In this section we construct a toy trades table to demonstrate the power of q-sql.

￼A useful operator for constructing lists of test data is (?), which generates pseudo-random data. We can generate 10 numbers randomly selected, with replacement, from the first 20 integers starting at 0 (i.e., not including 20).

```q)10?20 / ymmv
4 13 9 2 7 0 17 14 9 18
q)10?20
_
q)10?20
_
```

We can similarly generate 10 random floats between 0.0 and 100.0 (not including 100.0).

```￼q) 10?100.0
_
```

We can make 10 random selections from the items in a list

```q)10?`aapl`ibm
_
```

Now to our trades table. Since a table is a collection of columns, we first build the columns. We apologize for using excessively short names so that things fit easily on the printed page.

First we construct a list of 1,000,000 random dates in the month of January 2015.

```q)dts:2015.01.01+1000000?31
```

Next a list of 1,000,000 timespans.

```q)tms:1000000?24:00:00.000000000
```

Next a list of 1,000,000 tickers chosen from AAPL, GOOG and IBM. It is customary to make these lower case symbols.

```q)syms:1000000?`aapl`goog`ibm
```

Next a list of 1,000,000 volumes given as positive lots of 10.

```q)vols:10*1+1000000?1000
```

As an initial cut, we construct a list of 1,000,000 prices in cents uniformly distributed within 10% of 100.0. We will adjust this later.

```q)pxs:90.0+(1000000?2001)%100
```

Now collect these into a table and inspect the first 5 records. Remember, a table is a list of records so (#) applies.

```q)trades:([] dt:dts; tm:tms; sym:syms; vol:vols; px:pxs) q)5#trades
_
```

The first thing you observe in your console display is that the trades are not in temporal order. We fix this by sorting on time within date using (xasc).

```q)trades:`dt`tm xasc trades
_
```

Now we adjust the prices. At the time of this writing (Sep 2015) AAPL was trading around 100, so we leave it alone. But we adjust GOOG and IBM to their approximate trading ranges by scaling.

```q)trades:update px:6*px from trades where sym=`goog
dt         tm                   sym  vol  px
------------------------------------------------
2014.01.01 0D00:00:04.117137193 goog 6140 582.24
2014.01.01 0D00:00:06.227586418 ibm  7030 196.66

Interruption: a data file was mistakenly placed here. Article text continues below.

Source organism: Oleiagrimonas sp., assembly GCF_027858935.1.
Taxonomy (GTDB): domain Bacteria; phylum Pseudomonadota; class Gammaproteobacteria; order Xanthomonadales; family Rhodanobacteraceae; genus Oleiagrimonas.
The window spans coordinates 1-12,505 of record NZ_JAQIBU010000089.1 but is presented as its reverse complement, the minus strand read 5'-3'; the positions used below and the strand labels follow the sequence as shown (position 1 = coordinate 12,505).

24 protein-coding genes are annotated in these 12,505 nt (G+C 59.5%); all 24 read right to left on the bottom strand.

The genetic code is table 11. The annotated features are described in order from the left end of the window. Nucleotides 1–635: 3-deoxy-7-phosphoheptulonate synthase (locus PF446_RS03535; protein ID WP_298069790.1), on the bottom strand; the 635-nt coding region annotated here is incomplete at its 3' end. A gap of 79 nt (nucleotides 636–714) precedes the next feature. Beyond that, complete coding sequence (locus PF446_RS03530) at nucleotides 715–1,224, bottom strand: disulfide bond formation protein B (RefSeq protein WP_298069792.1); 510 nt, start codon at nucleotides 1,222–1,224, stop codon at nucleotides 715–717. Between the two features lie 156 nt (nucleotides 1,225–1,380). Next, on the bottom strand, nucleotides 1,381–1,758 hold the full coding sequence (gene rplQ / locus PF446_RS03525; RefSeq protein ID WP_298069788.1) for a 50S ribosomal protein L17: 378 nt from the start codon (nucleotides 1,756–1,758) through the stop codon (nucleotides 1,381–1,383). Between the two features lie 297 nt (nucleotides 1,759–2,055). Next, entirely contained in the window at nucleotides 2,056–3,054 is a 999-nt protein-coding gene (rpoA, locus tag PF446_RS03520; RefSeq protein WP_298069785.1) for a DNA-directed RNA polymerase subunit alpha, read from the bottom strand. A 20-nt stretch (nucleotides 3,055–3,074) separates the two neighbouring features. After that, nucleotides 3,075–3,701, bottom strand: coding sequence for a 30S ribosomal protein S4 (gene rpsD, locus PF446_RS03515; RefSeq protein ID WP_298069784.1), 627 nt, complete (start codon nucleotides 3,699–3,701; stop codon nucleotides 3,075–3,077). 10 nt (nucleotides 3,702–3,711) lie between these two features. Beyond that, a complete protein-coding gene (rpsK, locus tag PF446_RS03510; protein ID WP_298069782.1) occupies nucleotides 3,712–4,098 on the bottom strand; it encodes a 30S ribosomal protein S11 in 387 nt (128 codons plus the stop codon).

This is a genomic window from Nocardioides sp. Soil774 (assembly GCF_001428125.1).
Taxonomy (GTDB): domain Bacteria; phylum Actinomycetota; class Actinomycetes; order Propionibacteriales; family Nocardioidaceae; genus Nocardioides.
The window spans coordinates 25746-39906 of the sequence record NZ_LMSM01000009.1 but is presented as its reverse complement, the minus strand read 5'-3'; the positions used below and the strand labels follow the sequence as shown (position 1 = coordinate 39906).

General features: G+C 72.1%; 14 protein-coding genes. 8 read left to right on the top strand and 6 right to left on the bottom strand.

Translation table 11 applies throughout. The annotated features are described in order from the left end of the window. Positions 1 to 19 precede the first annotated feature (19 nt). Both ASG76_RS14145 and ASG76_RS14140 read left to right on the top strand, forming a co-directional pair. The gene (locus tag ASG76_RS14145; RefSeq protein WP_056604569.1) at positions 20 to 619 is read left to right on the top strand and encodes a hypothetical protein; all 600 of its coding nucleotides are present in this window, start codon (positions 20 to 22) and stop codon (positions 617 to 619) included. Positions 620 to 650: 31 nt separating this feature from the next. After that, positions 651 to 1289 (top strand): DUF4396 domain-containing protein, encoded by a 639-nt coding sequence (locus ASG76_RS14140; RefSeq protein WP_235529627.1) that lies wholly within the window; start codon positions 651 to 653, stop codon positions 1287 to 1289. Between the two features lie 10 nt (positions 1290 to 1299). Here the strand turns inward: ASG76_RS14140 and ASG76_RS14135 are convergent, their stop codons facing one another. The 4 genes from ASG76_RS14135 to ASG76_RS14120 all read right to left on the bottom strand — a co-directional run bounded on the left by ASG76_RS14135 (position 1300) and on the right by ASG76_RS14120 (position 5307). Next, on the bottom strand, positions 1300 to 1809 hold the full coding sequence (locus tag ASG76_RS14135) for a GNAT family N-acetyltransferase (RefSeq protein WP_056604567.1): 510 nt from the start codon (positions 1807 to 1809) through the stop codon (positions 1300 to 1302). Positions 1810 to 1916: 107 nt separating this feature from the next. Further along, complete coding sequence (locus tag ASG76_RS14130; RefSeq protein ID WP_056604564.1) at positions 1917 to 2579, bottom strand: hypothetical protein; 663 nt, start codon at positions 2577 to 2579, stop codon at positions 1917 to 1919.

2014.01.01 0D00:00:07.611505687 ibm  7740 185.14
2014.01.01 0D00:00:11.415991187 goog 4130 605.34
2014.01.01 0D00:00:12.739158421 goog 8810 579.36
```

This looks a bit more like real trades. Let’s perform some basic queries as sanity checks. Given that both price and volume are uniformly distributed, we expect their averages to approximate the mean. Using the built-in average function (avg) we see that they do.

```q)select avg px, avg vol by sym from trades
_
```

Similarly, we expect the minimum and maximum price for each symbol to be the endpoints of the uniform range.

```q)select min px, max px by sym from trades
_
```

Our first non-trivial query computes the 100 millisecond bucketed volume-weighted average price (VWAP). This uses the built-in dyadic function (xbar). The left operand of (xbar) is an interval width and the right operand is a list of numeric values. The effect of (xbar) is to shove each input to the left-hand end point of the interval of specified width in which it falls. For example, ￼

```q)5 xbar til 15
0 0 0 0 0 5 5 5 5 5 10 10 10 10 10
```

This is useful for grouping since it effectively buckets all the values within each interval to the left end-point of that interval. Recalling that a timespan is actually an integral count of nanoseconds since midnight, to compute 100 millisecond buckets we will use (‘’’xbar’’’) with an interval of 100,000,000.

We also require (‘’’wavg’’’), a dyadic function that computes the average of the numeric values in its right operand weighted by the values of its left operand.

```q)1 2 3 wavg 50 60 70
_
```

Now we put things together in a single query. For convenience of display, we group by bucketed time within symbol.

```q)select vwap:vol wavg px by sym,bkt:100000000 xbar tm from trades
_
```

That’s all there is to it!

Our final query involves the maximum profit (or analogously, maximum drawdown) realizable over the trading period. To understand the concept, image that you have a DeLorean with flux capacitor and are able to travel into the future and record historical trade results. Upon returning to the present, you are given \$1,000,000 to invest with the stipulation that you can make one buy and one sell for AAPL and you are not allowed to short the stock. As a good capitalist your goal is to maximize your profit.

Restating the problem, we wish to determine the optimum time to buy and sell for the largest (positive) difference in price, where the buy precedes the sell. We state the solution as a q koan, which you should contemplate until enlightenment.

```q)select max px-mins px from trades where sym=`aapl
_
```

Two hints if Zen enlightenment is slow to dawn.

• Take the perspective of looking back from a potential optimum sell
• The optimum buy must happen at a cumulative local minimum; otherwise, you could back up

Prev: q-sql 101, Next: File I/O 101

Reprinted with the author's permission from: q for Mortals Version 3, An Introduction to Q Programming by Jeffry A. Borror.

The book is available on Amazon. In the United Kingdom, it is available at Amazon UK.

©2015 Jeffry A. Borror/ q4m LLC